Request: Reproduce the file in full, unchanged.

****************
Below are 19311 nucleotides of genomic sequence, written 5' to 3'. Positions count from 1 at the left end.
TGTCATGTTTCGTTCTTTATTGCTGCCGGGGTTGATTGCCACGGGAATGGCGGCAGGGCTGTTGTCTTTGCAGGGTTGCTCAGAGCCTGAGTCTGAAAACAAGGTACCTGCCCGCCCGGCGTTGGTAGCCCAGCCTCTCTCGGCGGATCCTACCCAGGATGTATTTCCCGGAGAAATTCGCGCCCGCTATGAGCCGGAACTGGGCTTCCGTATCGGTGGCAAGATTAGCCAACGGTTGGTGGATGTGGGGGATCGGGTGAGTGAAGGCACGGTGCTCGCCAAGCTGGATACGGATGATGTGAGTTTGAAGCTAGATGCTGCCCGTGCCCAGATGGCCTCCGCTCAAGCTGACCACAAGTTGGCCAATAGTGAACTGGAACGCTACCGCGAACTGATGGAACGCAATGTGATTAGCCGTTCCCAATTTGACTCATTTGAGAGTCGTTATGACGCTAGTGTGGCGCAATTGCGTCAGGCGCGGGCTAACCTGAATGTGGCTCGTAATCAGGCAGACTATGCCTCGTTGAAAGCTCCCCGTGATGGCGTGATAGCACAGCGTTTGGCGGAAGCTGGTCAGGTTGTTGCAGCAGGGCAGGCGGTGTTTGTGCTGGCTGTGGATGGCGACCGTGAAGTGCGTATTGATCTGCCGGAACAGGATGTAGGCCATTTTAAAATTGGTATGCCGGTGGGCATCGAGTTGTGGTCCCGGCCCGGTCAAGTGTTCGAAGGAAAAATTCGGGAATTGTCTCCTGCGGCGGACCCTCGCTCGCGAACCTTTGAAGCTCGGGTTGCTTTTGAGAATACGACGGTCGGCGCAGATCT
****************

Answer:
Below are 19311 nucleotides of genomic sequence, written 5' to 3'. Positions count from 1 at the left end.
TGTCATGTTTCGTTCTTTATTGCTGCCGGGGTTGATTGCCACGGGAATGGCGGCAGGGCTGTTGTCTTTGCAGGGTTGCTCAGAGCCTGAGTCTGAAAACAAGGTACCTGCCCGCCCGGCGTTGGTAGCCCAGCCTCTCTCGGCGGATCCTACCCAGGATGTATTTCCCGGAGAAATTCGCGCCCGCTATGAGCCGGAACTGGGCTTCCGTATCGGTGGCAAGATTAGCCAACGGTTGGTGGATGTGGGGGATCGGGTGAGTGAAGGCACGGTGCTCGCCAAGCTGGATACGGATGATGTGAGTTTGAAGCTAGATGCTGCCCGTGCCCAGATGGCCTCCGCTCAAGCTGACCACAAGTTGGCCAATAGTGAACTGGAACGCTACCGCGAACTGATGGAACGCAATGTGATTAGCCGTTCCCAATTTGACTCATTTGAGAGTCGTTATGACGCTAGTGTGGCGCAATTGCGTCAGGCGCGGGCTAACCTGAATGTGGCTCGTAATCAGGCAGACTATGCCTCGTTGAAAGCTCCCCGTGATGGCGTGATAGCACAGCGTTTGGCGGAAGCTGGTCAGGTTGTTGCAGCAGGGCAGGCGGTGTTTGTGCTGGCTGTGGATGGCGACCGTGAAGTGCGTATTGATCTGCCGGAACAGGATGTAGGCCATTTTAAAATTGGTATGCCGGTGGGCATCGAGTTGTGGTCCCGGCCCGGTCAAGTGTTCGAAGGAAAAATTCGGGAATTGTCTCCTGCGGCGGACCCTCGCTCGCGAACCTTTGAAGCTCGGGTTGCTTTTGAGAATACGACGGTCGGCGCAGATCT